Creators Should Really Check Out The Available MasterClass Programs!
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We’ve all heard about the MasterClass program by now which features some of the greatest in each industry teaching a class with a focus on their specific craft. You may not know that this also pertains to the writing community!
One of the most recent editions is “Neil Gaiman Teaches The Art of Storytelling.” If you like Gaiman’s work or not – it is hard to argue that he is a master wordsmith and world builder and now there is a class you can take to get an insight into his creative process and how it can be applied to your own work.
It features 19 lessons and “In his first-ever online class, Neil Gaiman teaches you how he conjures up new ideas, convincing characters, and vivid fictional worlds.”
Gaiman isn’t the only teacher you can take advantage of here as R.L. Stine has a class which teaches how to write for younger audiences which has 28 lessons to enjoy. In it, “The Goosebumps author teaches you how to generate ideas, outline a plot, and hook young readers from the first page.”
You can also pick up courses by Margaret Atwood on creative writing, Dan Brown for writing thrillers, and Malcolm Gladwell teaching writing.
These classes are great for bringing a new level to your own work or is the perfect gift for the author in your life with the MasterClass All-Access Pass coming in at $180 per year! The service is always adding more content creators as well which could make this an appealing option if you plan on continuing to use it down the line!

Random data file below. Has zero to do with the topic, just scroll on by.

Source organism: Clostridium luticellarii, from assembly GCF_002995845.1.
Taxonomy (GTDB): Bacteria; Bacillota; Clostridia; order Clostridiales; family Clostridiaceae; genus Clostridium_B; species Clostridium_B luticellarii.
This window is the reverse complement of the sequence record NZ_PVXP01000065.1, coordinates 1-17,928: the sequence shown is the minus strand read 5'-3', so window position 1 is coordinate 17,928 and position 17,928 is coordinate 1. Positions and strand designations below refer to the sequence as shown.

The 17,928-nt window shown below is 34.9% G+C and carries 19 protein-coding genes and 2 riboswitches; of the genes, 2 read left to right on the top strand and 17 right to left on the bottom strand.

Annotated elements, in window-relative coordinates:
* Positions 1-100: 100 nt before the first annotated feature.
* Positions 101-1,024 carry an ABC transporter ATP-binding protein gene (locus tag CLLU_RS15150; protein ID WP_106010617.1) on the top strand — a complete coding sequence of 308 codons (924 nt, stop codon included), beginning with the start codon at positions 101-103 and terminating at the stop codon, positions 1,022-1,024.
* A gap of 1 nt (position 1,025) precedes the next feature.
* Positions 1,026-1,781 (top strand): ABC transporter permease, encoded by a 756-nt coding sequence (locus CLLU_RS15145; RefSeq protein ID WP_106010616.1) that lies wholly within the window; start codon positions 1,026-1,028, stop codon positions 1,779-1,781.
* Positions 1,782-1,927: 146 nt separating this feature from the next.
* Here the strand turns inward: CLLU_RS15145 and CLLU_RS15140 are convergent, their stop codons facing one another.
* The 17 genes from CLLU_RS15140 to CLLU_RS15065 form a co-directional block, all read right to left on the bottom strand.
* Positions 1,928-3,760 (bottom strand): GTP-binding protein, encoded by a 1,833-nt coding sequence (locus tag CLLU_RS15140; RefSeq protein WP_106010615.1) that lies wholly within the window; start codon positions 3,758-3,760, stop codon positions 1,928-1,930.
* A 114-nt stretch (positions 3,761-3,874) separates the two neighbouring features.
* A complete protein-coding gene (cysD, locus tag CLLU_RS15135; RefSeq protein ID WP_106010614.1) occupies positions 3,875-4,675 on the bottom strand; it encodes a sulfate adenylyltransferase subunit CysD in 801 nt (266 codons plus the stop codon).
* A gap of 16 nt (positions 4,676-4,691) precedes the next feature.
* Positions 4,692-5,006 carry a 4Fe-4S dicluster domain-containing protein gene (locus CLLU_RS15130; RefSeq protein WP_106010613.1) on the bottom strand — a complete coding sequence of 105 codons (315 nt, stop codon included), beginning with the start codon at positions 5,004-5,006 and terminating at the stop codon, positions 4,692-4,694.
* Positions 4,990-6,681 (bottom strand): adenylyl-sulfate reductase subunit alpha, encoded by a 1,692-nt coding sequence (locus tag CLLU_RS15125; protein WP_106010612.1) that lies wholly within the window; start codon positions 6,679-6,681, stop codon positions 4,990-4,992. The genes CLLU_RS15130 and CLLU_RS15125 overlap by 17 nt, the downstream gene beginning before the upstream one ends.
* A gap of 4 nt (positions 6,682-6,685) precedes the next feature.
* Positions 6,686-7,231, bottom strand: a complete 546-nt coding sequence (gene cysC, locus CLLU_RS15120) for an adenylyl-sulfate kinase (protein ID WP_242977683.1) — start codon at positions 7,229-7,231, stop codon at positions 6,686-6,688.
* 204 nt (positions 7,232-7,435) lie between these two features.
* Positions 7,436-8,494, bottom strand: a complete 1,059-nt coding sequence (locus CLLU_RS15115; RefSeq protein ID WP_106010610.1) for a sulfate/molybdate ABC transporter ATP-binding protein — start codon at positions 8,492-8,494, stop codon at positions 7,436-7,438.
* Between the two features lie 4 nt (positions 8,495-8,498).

Have you taken a MasterClass program? If so, which one and what did you think of it? Share your thoughts in the comments below!
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Stuart Conover is a father, husband, published author, blogger, geek, entrepreneur, horror fanatic, and runs a few websites including Horror Tree!
Loved R.L. Stine’s MasterClass…James Patterson’s was pretty great, too!
I signed up for the all-access pass and I’m in the process of watching the cooking ones now, but I started with the writing, then moved to the music (Hans Zimmer, Herbie Hancock, Deadmaus). What surprised me was how much I actually absorbed about the creative process from the NON-writing classes.
Steve Martin’s class taught me a lot about editing. Zimmer’s class taught me about having subplots – it sounds weird, but “cross-training” with other classes was really helpful to me as a writer.
That is some fantastic insight, thanks for sharing! Another great way learning from related skills can have crossover into the craft of writing!